- Mississippi’s plan provides a comprehensive overview of current facts, figures, and performance across multiple educational components. It clearly ties the ESSA plan to the state’s greater strategic plan and provides a foundational understanding for the ESSA plan, which increases accessibility for all audiences.
- The state includes a strong focus on raising student achievement and accelerating college and career readiness. The state has set ambitious goals and should be commended for setting a high target for proficiency for all students and all subgroups of students. The plan’s focus on academic growth and accelerated coursework is an area of real strength.
- Mississippi also has a clearly defined A-F school and district grading system that ensures stakeholders know how schools are serving their students. The policy on the cut scores for the A-F system is commendable, as the plan calls for a reassessment of these thresholds in the future to ensure the rigor of the school grades. Another strong element of the plan is its inclusion of science and social studies assessments, which supports a more well-rounded education approach.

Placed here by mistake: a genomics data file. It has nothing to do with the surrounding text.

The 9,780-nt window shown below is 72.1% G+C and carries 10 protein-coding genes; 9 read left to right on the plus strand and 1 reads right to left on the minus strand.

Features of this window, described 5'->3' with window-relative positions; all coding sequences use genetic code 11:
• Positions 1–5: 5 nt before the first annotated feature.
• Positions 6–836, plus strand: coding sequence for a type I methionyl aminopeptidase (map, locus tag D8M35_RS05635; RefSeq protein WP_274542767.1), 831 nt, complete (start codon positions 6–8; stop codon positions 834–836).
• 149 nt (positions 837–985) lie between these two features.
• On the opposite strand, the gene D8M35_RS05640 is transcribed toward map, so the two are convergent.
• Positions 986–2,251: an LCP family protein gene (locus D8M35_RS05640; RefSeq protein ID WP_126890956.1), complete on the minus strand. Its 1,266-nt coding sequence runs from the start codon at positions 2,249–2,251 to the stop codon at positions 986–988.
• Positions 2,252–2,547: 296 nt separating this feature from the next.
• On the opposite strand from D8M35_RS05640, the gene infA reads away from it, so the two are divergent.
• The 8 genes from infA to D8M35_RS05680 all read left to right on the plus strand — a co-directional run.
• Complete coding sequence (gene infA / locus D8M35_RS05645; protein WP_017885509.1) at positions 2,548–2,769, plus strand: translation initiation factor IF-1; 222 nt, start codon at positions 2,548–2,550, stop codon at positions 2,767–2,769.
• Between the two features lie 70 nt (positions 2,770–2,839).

- The state’s plan to place low-performing schools and districts in the state’s Achievement School District is a rigorous intervention and a strength of the plan. This strategy will enable the lowest-performing schools to receive the attention and support needed to improve.
- Mississippi’s plan does not directly include subgroup performance in its A-F school grades. While it does include an indicator capturing the growth of the lowest-performing quartile of students, it is unclear whether schools could receive high grades overall even if individual subgroups perform poorly. The plan might also have benefited from the inclusion of a non-test-based indicator, such as chronic absenteeism, for elementary and middle schools.
- Mississippi has not incorporated an indicator of progress toward English language proficiency in its A-F grades, which is at odds with both ESSA’s requirements and the needs of the state’s population of English learners, who are generally lower-performing than their English-speaking peers.
- Mississippi’s intervention plans for low-performing schools primarily consist of coaching and technical assistance, which lack evidence to show that these steps will lead to turning around low-performing schools.
- Additionally, Mississippi has weak requirements for exiting improvement status, which could result in exiting schools from additional supports without their showing actual improvement in student performance.